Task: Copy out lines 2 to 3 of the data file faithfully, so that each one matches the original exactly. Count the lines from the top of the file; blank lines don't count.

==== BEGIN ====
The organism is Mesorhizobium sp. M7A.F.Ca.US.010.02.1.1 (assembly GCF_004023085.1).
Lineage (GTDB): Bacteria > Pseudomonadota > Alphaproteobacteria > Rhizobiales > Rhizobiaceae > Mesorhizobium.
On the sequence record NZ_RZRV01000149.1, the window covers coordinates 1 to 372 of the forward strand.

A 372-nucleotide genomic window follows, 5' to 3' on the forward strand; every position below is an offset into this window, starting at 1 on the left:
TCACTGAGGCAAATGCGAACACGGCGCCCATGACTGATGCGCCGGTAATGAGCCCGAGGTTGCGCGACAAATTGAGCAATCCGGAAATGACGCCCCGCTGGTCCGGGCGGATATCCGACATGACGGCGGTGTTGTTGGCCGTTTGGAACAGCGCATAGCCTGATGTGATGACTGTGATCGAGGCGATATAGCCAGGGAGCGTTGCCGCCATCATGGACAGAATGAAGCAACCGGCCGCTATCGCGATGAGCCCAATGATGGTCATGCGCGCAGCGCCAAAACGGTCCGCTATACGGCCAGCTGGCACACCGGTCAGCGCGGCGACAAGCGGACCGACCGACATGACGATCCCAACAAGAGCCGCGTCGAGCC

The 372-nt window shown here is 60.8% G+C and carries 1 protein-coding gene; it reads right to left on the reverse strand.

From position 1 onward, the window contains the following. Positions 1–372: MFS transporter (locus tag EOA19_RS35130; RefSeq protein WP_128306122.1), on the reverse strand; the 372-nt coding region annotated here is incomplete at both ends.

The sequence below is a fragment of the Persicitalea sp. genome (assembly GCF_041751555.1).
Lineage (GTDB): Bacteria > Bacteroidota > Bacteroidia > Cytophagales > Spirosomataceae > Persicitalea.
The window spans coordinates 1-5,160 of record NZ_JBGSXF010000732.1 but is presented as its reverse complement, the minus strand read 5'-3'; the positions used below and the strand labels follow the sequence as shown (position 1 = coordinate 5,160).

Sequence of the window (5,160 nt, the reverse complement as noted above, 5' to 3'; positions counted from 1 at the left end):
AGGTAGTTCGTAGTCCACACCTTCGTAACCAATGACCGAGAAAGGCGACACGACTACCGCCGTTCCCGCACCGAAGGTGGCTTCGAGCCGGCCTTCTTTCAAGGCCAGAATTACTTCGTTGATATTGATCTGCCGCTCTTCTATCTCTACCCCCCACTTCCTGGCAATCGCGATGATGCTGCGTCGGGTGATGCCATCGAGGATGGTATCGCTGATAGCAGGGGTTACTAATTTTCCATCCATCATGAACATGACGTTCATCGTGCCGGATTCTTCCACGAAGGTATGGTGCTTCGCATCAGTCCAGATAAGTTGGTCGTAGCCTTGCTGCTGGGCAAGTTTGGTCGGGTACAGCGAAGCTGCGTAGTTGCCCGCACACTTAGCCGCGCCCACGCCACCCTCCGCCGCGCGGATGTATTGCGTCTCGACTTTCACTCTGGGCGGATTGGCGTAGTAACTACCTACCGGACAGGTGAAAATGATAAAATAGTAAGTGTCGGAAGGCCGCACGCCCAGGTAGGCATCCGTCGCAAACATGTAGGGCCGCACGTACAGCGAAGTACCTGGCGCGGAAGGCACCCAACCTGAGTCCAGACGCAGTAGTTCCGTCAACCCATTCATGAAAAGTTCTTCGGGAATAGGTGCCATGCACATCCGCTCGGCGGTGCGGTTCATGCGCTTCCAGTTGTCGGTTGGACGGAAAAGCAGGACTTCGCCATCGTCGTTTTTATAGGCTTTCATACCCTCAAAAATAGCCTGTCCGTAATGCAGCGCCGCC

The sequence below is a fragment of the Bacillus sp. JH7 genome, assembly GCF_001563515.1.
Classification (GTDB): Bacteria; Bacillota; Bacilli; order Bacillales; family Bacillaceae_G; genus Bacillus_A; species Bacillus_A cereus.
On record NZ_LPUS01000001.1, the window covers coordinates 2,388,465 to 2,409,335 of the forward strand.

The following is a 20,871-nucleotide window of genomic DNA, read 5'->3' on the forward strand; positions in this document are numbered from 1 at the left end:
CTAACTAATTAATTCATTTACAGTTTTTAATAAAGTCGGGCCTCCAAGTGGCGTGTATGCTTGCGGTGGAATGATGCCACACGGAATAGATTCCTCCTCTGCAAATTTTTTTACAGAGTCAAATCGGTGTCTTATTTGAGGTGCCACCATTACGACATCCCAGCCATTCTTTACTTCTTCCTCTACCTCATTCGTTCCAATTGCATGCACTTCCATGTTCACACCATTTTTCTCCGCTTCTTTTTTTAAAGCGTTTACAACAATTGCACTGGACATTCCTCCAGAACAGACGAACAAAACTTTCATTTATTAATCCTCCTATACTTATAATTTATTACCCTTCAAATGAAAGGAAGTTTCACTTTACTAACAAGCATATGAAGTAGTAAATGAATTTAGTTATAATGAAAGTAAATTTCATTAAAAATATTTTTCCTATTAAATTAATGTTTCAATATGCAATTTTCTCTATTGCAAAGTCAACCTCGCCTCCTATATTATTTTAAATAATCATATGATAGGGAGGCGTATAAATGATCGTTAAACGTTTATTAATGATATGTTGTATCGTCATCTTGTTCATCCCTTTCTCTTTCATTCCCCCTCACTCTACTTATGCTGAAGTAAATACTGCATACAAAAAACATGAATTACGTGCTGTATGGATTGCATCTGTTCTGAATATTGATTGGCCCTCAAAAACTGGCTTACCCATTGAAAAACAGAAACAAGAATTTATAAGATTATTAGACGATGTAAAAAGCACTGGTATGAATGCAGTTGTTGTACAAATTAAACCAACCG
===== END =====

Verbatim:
Lineage (GTDB): Bacteria > Pseudomonadota > Alphaproteobacteria > Rhizobiales > Rhizobiaceae > Mesorhizobium.
On the sequence record NZ_RZRV01000149.1, the window covers coordinates 1 to 372 of the forward strand.